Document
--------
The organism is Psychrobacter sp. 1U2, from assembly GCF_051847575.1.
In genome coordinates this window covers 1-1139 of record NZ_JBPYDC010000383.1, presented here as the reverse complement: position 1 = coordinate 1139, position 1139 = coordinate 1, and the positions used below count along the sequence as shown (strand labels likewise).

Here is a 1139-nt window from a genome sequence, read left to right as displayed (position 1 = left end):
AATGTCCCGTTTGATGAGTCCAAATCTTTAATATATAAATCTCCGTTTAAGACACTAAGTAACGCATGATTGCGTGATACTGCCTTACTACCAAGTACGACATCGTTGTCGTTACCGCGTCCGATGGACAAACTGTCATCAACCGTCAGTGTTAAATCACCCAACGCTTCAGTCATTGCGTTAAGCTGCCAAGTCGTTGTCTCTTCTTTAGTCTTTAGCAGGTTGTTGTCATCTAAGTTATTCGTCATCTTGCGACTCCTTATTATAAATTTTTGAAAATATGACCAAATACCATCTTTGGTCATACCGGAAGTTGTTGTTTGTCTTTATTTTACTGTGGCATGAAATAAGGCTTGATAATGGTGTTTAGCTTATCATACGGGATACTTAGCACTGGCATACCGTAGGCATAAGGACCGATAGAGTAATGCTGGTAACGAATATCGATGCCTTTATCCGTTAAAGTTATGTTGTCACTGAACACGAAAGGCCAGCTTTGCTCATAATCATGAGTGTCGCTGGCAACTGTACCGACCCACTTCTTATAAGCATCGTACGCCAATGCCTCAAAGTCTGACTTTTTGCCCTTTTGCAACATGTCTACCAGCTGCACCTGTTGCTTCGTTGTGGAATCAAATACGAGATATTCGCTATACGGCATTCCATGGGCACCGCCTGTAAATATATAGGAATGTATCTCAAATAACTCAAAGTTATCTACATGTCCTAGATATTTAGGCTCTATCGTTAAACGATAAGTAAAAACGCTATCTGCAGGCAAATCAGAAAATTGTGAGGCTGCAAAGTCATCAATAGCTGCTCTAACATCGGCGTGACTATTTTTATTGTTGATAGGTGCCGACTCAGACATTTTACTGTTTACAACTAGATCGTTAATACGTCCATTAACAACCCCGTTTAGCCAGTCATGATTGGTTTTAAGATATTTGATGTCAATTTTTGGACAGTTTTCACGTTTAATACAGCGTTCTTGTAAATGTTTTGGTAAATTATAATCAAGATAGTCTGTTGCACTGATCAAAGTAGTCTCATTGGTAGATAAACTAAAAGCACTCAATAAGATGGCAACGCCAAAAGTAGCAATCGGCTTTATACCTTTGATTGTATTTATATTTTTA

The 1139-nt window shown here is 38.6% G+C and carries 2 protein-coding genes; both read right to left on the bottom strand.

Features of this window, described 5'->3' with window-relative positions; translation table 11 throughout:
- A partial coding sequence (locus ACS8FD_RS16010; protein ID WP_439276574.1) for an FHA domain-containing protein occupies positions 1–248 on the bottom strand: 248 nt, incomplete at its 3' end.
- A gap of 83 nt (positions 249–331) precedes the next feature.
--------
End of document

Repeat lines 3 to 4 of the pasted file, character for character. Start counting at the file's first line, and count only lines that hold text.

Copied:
Here is a 1139-nt window from a genome sequence, read left to right as displayed (position 1 = left end):
AATGTCCCGTTTGATGAGTCCAAATCTTTAATATATAAATCTCCGTTTAAGACACTAAGTAACGCATGATTGCGTGATACTGCCTTACTACCAAGTACGACATCGTTGTCGTTACCGCGTCCGATGGACAAACTGTCATCAACCGTCAGTGTTAAATCACCCAACGCTTCAGTCATTGCGTTAAGCTGCCAAGTCGTTGTCTCTTCTTTAGTCTTTAGCAGGTTGTTGTCATCTAAGTTATTCGTCATCTTGCGACTCCTTATTATAAATTTTTGAAAATATGACCAAATACCATCTTTGGTCATACCGGAAGTTGTTGTTTGTCTTTATTTTACTGTGGCATGAAATAAGGCTTGATAATGGTGTTTAGCTTATCATACGGGATACTTAGCACTGGCATACCGTAGGCATAAGGACCGATAGAGTAATGCTGGTAACGAATATCGATGCCTTTATCCGTTAAAGTTATGTTGTCACTGAACACGAAAGGCCAGCTTTGCTCATAATCATGAGTGTCGCTGGCAACTGTACCGACCCACTTCTTATAAGCATCGTACGCCAATGCCTCAAAGTCTGACTTTTTGCCCTTTTGCAACATGTCTACCAGCTGCACCTGTTGCTTCGTTGTGGAATCAAATACGAGATATTCGCTATACGGCATTCCATGGGCACCGCCTGTAAATATATAGGAATGTATCTCAAATAACTCAAAGTTATCTACATGTCCTAGATATTTAGGCTCTATCGTTAAACGATAAGTAAAAACGCTATCTGCAGGCAAATCAGAAAATTGTGAGGCTGCAAAGTCATCAATAGCTGCTCTAACATCGGCGTGACTATTTTTATTGTTGATAGGTGCCGACTCAGACATTTTACTGTTTACAACTAGATCGTTAATACGTCCATTAACAACCCCGTTTAGCCAGTCATGATTGGTTTTAAGATATTTGATGTCAATTTTTGGACAGTTTTCACGTTTAATACAGCGTTCTTGTAAATGTTTTGGTAAATTATAATCAAGATAGTCTGTTGCACTGATCAAAGTAGTCTCATTGGTAGATAAACTAAAAGCACTCAATAAGATGGCAACGCCAAAAGTAGCAATCGGCTTTATACCTTTGATTGTATTTATATTTTTA